Whoa Nelly! What just went wrong? We’re riding the same utility maximization workhorse, but the conclusion doesn’t make a lick of sense with the apples and oranges of intermediate microeconomics. Why can’t we make the same conclusion about choices with apples and oranges that we can with authority and money? Note the following differences in the two cases:

• Behavioral economists care about why somebody chooses bundle B and not bundle A. We assign a non-market meaning to point B in the authority experiment that we do not assign to observing bundle B of apples and oranges. How the person feels in the authority experiment is the reason why we are interested in it. In contrast we couldn’t care less how the consumer feels choosing a bundle of apples and oranges. We don’t care what is going through the mind of the apples and oranges consumer because fairness, altruism, and the like aren’t relevant for the understanding (that) choice in markets.
• Behavioral economists do not care why somebody chooses bundle A and not bundle B. The default assumption is that people prefer more money to less. The article is rather silent as to why some people are unwilling to give up \$y2-\$y1 for authority even though why someone does not accept a lower payoff for control would appear to be part and parcel to understanding authority. For our consumer of apples and oranges, we also do not care why somebody chooses bundle A, but we also make no assumption about the reason for that choice.
• We condition the observed bundle of apples and oranges, whatever it may be, on an exogenous and observable pair of prices and a budget. Changing the price(s) and budget is the second half of the lesson in intermediate microeconomics; it’s why the utility maximization model was first constructed. In the authority experiment there is nothing observable or external to the problem on which we can condition the choices of the participants.

Before the first participant made a decision in their experiment, Fehr et al. infused bundle B with the meaning of a preference for authority. Why else conduct the experiment? That isn’t the ex post facto tool of utility maximization. That’s ex ante facto, and the problem with ex ante facto is that for a fact to be facto the event must first occur. Otherwise it’s pure speculation. It is a fact that some people chose bundle B in the experiment, but Fehr et al. conflate that observed fact as a fact of why those people chose bundle B. Fehr et al.’s reason why (“experienc[ing] a nonpecuniary disutility”) is emphatically not a fact, just as experiencing a noncitrus-y disutility is not a fact. Fehr et al. inserted their own why into the experiment by imparting that meaning to bundle B before they conducted the experiment.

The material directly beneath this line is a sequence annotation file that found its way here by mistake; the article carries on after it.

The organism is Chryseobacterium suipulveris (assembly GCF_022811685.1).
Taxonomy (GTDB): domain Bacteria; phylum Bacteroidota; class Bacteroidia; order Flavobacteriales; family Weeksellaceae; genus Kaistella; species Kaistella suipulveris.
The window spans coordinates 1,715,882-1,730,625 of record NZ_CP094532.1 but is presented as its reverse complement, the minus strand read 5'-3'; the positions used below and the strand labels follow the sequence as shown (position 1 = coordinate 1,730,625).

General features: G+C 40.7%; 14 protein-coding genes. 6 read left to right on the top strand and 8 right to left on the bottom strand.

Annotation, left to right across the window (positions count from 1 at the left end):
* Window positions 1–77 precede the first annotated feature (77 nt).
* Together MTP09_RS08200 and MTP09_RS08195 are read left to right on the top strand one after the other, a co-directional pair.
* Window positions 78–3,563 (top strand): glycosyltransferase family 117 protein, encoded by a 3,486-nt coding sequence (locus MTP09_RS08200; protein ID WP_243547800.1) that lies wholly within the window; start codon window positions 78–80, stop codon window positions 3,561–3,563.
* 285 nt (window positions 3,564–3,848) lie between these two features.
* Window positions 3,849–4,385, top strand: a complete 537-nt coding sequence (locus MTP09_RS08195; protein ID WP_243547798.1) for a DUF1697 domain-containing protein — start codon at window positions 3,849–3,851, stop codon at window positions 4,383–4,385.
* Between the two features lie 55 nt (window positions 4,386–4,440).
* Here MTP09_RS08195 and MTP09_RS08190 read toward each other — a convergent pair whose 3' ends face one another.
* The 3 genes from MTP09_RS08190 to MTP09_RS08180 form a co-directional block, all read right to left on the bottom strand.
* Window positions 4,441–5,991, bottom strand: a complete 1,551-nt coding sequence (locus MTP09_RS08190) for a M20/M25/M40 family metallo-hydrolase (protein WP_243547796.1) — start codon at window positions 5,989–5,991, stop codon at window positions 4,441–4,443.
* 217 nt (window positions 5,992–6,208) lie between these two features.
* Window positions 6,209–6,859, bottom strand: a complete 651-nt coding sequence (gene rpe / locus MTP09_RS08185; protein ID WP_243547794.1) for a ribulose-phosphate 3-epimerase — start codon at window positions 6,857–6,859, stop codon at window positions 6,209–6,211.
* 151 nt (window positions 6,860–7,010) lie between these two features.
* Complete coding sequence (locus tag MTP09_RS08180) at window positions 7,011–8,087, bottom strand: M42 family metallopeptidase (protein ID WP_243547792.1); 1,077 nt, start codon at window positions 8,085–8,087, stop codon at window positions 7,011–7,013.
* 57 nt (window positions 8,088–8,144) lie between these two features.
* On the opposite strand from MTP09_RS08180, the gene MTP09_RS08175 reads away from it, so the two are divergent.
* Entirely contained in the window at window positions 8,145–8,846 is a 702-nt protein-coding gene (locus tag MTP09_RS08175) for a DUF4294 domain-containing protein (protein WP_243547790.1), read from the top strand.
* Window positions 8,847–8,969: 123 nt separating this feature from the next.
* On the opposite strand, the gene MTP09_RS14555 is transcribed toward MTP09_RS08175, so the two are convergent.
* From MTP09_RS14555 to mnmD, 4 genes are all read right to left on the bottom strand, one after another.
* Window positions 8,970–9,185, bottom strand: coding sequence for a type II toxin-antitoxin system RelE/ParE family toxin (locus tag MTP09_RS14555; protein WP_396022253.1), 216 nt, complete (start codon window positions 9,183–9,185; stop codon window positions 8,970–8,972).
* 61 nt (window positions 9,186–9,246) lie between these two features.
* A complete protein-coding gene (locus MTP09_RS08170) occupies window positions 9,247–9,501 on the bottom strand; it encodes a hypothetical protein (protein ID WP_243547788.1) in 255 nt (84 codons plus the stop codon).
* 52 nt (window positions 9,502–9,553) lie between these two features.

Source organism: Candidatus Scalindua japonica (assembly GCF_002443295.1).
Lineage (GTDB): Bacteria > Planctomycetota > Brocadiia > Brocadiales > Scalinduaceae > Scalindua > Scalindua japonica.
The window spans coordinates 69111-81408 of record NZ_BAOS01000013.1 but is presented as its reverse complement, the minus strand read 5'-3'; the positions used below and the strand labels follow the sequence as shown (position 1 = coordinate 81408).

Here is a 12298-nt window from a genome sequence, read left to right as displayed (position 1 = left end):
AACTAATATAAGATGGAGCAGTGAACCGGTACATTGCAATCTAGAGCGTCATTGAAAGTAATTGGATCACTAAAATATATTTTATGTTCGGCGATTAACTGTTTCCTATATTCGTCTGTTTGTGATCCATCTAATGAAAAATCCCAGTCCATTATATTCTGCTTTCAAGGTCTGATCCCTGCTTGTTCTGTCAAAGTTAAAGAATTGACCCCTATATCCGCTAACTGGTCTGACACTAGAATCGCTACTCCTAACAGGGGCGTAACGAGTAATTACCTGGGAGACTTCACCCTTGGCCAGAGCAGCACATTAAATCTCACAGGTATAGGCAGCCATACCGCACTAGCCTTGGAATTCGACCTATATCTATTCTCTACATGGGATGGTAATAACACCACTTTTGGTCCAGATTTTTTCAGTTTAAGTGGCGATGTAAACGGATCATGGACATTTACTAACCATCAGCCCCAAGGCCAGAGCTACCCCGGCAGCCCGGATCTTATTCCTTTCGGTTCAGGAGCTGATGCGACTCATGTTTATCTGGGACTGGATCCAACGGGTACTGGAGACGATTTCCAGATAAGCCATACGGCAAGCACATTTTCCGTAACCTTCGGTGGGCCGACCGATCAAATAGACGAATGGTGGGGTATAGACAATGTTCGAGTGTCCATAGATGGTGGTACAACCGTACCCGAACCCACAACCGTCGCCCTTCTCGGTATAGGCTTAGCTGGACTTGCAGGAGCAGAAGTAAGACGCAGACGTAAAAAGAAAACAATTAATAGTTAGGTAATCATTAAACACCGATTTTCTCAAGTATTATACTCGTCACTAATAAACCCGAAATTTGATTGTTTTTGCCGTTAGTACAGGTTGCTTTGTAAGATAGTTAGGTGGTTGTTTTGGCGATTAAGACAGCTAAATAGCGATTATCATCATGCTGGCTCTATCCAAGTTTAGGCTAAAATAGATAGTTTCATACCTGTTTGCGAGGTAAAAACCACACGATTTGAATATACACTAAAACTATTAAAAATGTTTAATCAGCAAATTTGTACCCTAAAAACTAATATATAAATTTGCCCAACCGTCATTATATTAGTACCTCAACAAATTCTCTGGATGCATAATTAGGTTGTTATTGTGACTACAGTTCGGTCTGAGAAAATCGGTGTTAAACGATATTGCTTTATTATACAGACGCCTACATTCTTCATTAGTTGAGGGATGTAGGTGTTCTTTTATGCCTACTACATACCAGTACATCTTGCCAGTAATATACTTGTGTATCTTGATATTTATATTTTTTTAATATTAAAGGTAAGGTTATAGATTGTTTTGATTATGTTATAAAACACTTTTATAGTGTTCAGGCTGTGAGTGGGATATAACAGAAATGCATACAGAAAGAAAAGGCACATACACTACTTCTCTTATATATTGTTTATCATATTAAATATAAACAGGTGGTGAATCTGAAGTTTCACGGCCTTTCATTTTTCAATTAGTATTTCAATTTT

In intermediate microeconomics, to say that our apple and orange consumer experiences a noncitrus-y disutility from being without an apple isn’t merely speculation; it is nonsense. So why does it sound somewhat reasonable to say that a principal experiences a nonpecuniary disutility from being overruled? Because from ordinary human intercourse both Fehr et al. and the reader recognize, in the sense of becoming aware again, that people tend to like being in control. (It’s also one reason why we enjoy watching Game of Thrones.) But that recognition of the everyday human experience, by the authors and readers, is not a scientific fact of the experiment and is thus the reason why utilitarian behavioral economics does not provide a scientific explanation of human action.

Utilitarian behavioral economics falters because it undiscriminatingly accepts the fact that different environmental stimuli may appear to call for the same response (say, choosing the larger monetary payoff) and that the same stimuli sometimes appear to call for different responses. By employing a method that focuses on outcomes, utilitarian behavioral economics misses the scientific problem raised for explanation, viz., the perception of the situation is as much a response to the environmental stimulus as it is a reaction. Hence, it is an error for behavioral economists to use their own perceptions as elements of the scientific explanation of their subjects’ actions.

Parts of this essay are drawn from my article entitled, “Social preferences aren’t preferences.”